Belgians somehow manage to succeed at everything they do and make us jealous of their beers, chocolate, fries and Christmas markets. From the traditional Christmas market of Bruges, to the unique underground Christmas market of les Grottes de Wonck, Belgium doesn’t stop surprising us at how many things she can impress us with.
The Bruges Christmas market is known to have the creme de la creme of winter products, no wonder it is one of the most popular Christmas markets in the country! Every year, the medieval city of Bruges invites hundreds of visitors to nibble on traditional snacks and sip gluhwein (Belgian mulled wine). The market is open between 25 November and 1 January.
2. Les Grottes de Wonck
Have you ever been to a Christmas market which is held in a cave? Let me reformulate: Have you ever heard of an underground Christmas market? Well you did now! The network of caves in the region of Liege host one of the most unique Christmas markets in the world. And it gets even better! The market is a paradise for artisanal products so you have high chances to find some pretty special presents, not your average China made mass produced gifts. The market is open only for a weekend: Friday 11 December to Sunday 13 December.
Known as Gentse Winterfeesten (meaning Ghent Winter Festival) among Belgians, the Ghent Christmas market is the place to be if you are a fan of fine cheese, ham, sausages, organic honey, mustard and other sauces. While you watch the little ones ice skate, try the addictive oliebollen, a traditional treat which consists of deep-fried dumplings that are similar to doughnuts but much softer. The market is open from 9 December to 10 January.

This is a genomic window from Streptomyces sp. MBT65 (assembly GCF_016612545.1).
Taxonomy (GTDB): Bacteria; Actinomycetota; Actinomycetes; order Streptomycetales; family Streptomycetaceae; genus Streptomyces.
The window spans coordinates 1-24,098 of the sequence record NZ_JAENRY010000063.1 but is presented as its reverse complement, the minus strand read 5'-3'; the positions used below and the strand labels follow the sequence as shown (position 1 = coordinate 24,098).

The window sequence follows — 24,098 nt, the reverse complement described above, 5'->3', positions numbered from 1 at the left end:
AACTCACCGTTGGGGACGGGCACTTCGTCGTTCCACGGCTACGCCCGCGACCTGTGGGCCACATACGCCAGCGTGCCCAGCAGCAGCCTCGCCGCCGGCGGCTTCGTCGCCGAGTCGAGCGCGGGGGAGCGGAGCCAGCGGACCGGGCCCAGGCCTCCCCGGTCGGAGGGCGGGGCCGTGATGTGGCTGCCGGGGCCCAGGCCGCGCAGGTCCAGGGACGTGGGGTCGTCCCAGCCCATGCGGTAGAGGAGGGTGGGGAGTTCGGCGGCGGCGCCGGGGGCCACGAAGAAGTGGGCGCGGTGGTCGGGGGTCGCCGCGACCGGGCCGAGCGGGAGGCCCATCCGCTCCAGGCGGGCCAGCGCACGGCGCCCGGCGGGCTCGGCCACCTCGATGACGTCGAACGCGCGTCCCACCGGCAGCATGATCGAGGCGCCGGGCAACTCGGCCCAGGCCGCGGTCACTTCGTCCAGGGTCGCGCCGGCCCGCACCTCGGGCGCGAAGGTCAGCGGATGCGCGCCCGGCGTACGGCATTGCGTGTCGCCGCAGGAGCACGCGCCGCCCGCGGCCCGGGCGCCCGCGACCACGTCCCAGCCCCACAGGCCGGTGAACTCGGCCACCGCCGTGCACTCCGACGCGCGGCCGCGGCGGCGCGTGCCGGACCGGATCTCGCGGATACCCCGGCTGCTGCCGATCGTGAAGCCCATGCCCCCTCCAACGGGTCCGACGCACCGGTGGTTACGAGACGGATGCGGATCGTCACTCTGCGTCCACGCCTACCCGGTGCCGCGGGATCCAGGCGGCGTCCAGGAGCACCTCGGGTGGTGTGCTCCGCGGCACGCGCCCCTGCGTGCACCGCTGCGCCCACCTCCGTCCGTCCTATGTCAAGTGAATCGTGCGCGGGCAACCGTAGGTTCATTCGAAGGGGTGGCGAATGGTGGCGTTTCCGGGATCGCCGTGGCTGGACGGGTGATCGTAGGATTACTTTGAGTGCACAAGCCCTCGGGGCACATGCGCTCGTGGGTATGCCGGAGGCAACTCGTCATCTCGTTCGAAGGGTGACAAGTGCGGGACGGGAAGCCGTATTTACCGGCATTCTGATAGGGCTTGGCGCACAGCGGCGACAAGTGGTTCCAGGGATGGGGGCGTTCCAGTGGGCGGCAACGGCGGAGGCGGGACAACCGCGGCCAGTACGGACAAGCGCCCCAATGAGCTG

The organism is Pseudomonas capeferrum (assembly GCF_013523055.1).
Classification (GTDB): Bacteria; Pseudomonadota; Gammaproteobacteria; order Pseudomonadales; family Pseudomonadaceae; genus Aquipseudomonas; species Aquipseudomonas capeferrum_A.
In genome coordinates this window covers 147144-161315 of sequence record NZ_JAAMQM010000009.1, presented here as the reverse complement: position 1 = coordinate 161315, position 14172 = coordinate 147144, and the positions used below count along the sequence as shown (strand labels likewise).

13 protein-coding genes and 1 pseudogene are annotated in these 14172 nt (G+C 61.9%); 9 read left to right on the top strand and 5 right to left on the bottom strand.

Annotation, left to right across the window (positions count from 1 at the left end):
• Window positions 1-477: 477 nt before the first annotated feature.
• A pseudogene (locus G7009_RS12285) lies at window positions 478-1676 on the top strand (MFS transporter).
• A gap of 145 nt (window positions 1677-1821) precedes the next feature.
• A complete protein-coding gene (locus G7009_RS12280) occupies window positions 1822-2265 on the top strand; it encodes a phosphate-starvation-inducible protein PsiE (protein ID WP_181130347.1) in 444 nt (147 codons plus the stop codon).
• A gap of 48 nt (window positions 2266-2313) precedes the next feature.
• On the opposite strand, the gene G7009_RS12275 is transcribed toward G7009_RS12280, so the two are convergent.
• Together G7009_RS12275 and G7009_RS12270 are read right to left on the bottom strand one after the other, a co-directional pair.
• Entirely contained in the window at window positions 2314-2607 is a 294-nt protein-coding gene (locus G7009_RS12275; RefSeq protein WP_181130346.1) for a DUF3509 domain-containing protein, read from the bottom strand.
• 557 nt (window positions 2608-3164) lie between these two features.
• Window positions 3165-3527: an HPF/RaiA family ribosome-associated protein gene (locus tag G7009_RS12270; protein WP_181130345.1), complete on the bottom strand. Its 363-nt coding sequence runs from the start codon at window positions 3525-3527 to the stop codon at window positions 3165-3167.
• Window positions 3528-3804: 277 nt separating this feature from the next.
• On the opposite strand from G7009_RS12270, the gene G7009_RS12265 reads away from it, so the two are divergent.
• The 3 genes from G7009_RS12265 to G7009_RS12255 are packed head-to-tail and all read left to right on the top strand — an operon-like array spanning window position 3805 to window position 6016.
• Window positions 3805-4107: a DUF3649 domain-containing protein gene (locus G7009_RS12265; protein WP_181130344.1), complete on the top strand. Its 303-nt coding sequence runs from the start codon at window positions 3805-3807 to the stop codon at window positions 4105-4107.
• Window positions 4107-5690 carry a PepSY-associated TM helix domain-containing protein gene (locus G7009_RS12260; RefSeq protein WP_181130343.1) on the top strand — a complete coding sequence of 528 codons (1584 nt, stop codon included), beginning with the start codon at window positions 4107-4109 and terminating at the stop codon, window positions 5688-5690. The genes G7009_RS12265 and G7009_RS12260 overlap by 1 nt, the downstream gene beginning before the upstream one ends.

I am telling you, Brussels’ Winter Wonders Christmas Market is considered Europe’s most original Christmas market for a reason. The market is held in the heart of the Belgian capital, around Grand-Place, Bourse, Place Sainte-Catherine and Marché aux Poissons and even Hercule Poirot would have found it well organised and worth a visit. Take a look at the son & lumière illuminations on the Grand-Place, take a ride on the merry-go-rounds or on the large wheel or why not go ice skating? You can indulge on sweets and savory treats to regain your energy afterwards. The market is open from 25 November to 1 January.
If you would rather visit a smaller and slightly quieter Christmas market, then go to Ypres which is approximately an hour away from Brussels. The city has seen some of the biggest battles of the First World War and it now has many memorials for the soldiers who lost their lives on the battlefield. The Christmas market offers clothing, hot food and drinks and a wide variety of beer. The market is open from 3 December to 8 January.